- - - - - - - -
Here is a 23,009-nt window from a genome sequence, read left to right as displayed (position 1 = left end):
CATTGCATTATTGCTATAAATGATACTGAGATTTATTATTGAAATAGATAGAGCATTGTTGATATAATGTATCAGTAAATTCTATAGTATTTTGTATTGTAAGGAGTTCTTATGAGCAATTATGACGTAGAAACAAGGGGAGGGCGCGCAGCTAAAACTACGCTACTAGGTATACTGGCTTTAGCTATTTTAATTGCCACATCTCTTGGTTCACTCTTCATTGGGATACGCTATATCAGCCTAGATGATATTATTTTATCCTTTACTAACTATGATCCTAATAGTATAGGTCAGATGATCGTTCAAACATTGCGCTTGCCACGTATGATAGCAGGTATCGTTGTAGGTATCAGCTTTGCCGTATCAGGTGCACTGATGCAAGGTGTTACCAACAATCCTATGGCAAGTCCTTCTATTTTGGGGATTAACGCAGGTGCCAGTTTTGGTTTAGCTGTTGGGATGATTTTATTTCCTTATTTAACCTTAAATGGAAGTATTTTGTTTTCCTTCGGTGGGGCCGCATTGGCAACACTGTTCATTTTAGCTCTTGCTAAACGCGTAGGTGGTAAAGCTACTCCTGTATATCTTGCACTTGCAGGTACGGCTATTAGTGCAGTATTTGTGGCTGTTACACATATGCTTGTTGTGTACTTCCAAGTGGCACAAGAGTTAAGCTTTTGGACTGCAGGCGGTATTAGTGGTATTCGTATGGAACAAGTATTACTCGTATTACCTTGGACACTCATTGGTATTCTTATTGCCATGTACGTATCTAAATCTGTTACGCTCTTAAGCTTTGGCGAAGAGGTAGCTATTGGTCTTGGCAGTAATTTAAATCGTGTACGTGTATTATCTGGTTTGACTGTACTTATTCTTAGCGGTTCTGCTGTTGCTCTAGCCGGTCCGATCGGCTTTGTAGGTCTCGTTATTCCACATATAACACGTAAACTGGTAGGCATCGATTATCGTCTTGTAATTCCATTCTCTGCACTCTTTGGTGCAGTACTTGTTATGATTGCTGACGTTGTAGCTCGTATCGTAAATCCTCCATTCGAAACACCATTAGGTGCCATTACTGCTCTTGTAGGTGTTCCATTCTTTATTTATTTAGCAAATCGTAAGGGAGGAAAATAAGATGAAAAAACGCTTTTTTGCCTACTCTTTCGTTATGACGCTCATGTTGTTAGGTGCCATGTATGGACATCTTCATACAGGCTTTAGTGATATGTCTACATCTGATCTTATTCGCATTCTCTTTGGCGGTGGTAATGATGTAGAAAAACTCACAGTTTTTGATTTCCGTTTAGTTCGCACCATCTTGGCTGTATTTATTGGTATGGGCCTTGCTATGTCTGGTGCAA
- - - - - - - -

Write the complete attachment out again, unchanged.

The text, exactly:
Here is a 23,009-nt window from a genome sequence, read left to right as displayed (position 1 = left end):
CATTGCATTATTGCTATAAATGATACTGAGATTTATTATTGAAATAGATAGAGCATTGTTGATATAATGTATCAGTAAATTCTATAGTATTTTGTATTGTAAGGAGTTCTTATGAGCAATTATGACGTAGAAACAAGGGGAGGGCGCGCAGCTAAAACTACGCTACTAGGTATACTGGCTTTAGCTATTTTAATTGCCACATCTCTTGGTTCACTCTTCATTGGGATACGCTATATCAGCCTAGATGATATTATTTTATCCTTTACTAACTATGATCCTAATAGTATAGGTCAGATGATCGTTCAAACATTGCGCTTGCCACGTATGATAGCAGGTATCGTTGTAGGTATCAGCTTTGCCGTATCAGGTGCACTGATGCAAGGTGTTACCAACAATCCTATGGCAAGTCCTTCTATTTTGGGGATTAACGCAGGTGCCAGTTTTGGTTTAGCTGTTGGGATGATTTTATTTCCTTATTTAACCTTAAATGGAAGTATTTTGTTTTCCTTCGGTGGGGCCGCATTGGCAACACTGTTCATTTTAGCTCTTGCTAAACGCGTAGGTGGTAAAGCTACTCCTGTATATCTTGCACTTGCAGGTACGGCTATTAGTGCAGTATTTGTGGCTGTTACACATATGCTTGTTGTGTACTTCCAAGTGGCACAAGAGTTAAGCTTTTGGACTGCAGGCGGTATTAGTGGTATTCGTATGGAACAAGTATTACTCGTATTACCTTGGACACTCATTGGTATTCTTATTGCCATGTACGTATCTAAATCTGTTACGCTCTTAAGCTTTGGCGAAGAGGTAGCTATTGGTCTTGGCAGTAATTTAAATCGTGTACGTGTATTATCTGGTTTGACTGTACTTATTCTTAGCGGTTCTGCTGTTGCTCTAGCCGGTCCGATCGGCTTTGTAGGTCTCGTTATTCCACATATAACACGTAAACTGGTAGGCATCGATTATCGTCTTGTAATTCCATTCTCTGCACTCTTTGGTGCAGTACTTGTTATGATTGCTGACGTTGTAGCTCGTATCGTAAATCCTCCATTCGAAACACCATTAGGTGCCATTACTGCTCTTGTAGGTGTTCCATTCTTTATTTATTTAGCAAATCGTAAGGGAGGAAAATAAGATGAAAAAACGCTTTTTTGCCTACTCTTTCGTTATGACGCTCATGTTGTTAGGTGCCATGTATGGACATCTTCATACAGGCTTTAGTGATATGTCTACATCTGATCTTATTCGCATTCTCTTTGGCGGTGGTAATGATGTAGAAAAACTCACAGTTTTTGATTTCCGTTTAGTTCGCACCATCTTGGCTGTATTTATTGGTATGGGCCTTGCTATGTCTGGTGCAA